On the occasion of its 20th year anniversary, the prestigious American India Foundation’s William J. Clinton Fellowship for Service in India has been rebranded as AIF’s Banyan Impact Fellowship and the program scope has been expanded to include climate justice, social inclusion, sports, arts, social inclusion and many other pressing issues of national and international importance in addition to the fields of health, education, livelihood. Co-founder and AIF Board co-chair, Lata Krishnan and her husband, Ajay Shah, also announced a $5 million endowment to the Fellowship program– the largest so far to AIF to bring the program’s renewed vision to life.
The much-sought-after fellowship—an immersive, 10-month volunteer service program–gives an opportunity to fellows from both the US and India to work with civil society organizations in India on scalable and sustainable development projects in support of social justice. The program aims to shape the next generation of leaders committed to positive and sustainable change and creating a lasting U.S.-India relationship by broadening the existing constituency of future leaders, civil society and other stakeholders.
Lata Krishnan, Co-founder and Board co-chair, AIF said, “Through service we have made investments in American Indian diplomacy by shaping the next generations of leaders to be more inclusive and socially minded advocates who will collaborate to solve the most pressing issues in India. We are impacting individual lives and building bridges, this is what motivates me year after year with AIF.”
Nishant Pandey, CEO, AIF, said, “The Fellowship is the longest running program of AIF and is celebrating its 20th anniversary this year too. From our 20 years of running this strategic programme in the US-India corridor, we believe the program is at a crucial stage where it can expand, grow and flourish as a separate entity within the AIF umbrella. This seed grant of $5 million from Lata and Ajay helps us pursue this exciting vision. This is the biggest gift in the history of AIF and we are immensely grateful and thrilled.”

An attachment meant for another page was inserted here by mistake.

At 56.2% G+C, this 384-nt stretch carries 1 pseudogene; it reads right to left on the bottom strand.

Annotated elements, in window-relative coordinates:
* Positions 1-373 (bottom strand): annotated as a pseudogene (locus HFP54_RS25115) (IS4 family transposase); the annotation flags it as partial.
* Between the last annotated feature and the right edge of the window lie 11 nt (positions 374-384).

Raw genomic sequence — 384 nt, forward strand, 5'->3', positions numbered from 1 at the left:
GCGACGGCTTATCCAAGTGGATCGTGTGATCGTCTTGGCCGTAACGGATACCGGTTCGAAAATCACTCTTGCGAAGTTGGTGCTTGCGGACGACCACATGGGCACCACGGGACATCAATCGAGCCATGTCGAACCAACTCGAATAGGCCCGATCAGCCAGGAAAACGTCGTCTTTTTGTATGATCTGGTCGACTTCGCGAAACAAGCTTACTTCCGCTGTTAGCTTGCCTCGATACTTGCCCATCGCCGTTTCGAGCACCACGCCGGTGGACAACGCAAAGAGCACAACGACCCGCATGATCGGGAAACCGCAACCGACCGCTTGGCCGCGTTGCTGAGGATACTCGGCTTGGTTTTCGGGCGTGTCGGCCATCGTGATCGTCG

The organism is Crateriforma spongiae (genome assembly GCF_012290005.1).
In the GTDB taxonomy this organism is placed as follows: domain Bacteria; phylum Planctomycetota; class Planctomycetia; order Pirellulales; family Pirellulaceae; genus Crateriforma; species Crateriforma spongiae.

Agrees Ajay Banga, Mastercard Executive Chairman. He said “Our hope is for the US and India to form a much tighter partnership so that their people understand each other better and can contribute to solving real problems in each other’s countries. Through this fellowship, we are creating a force multiplier.”
Started in 2001 as the AIF Service Corps for young Americans to work in India on disaster relief and long-term rehabilitation, the program was later renamed the AIF William J. Clinton Fellowship for Service in India in recognition of the former president’s role in creating American India Foundation. As the program grew, it also took another large step in 2011 to include youth from both the US and India, creating a bi-national force to make a difference at the grassroots through emphasis on localised solutions and exchange of ideas. At the cusp of the program’s third decade, AIF is seizing the moment to rebrand the program to reflect the organizational mission, vision, and values moving into the next decade of action, which will focus on accelerating impact and supercharging ideas to solutions.
Announcing the new name— the AIF Banyan Impact Fellowship, Lata said, “The ‘banyan tree’ is a symbol of strength, resilience, and interconnectedness – a powerful metaphor for mobilizing a collective force towards sustainable impact”.
Ajay Shah said, “We are building young leaders who will be able to sustain development throughout their entire careers. The relationships and bridge-building go well beyond the one year fellows stay on the ground.”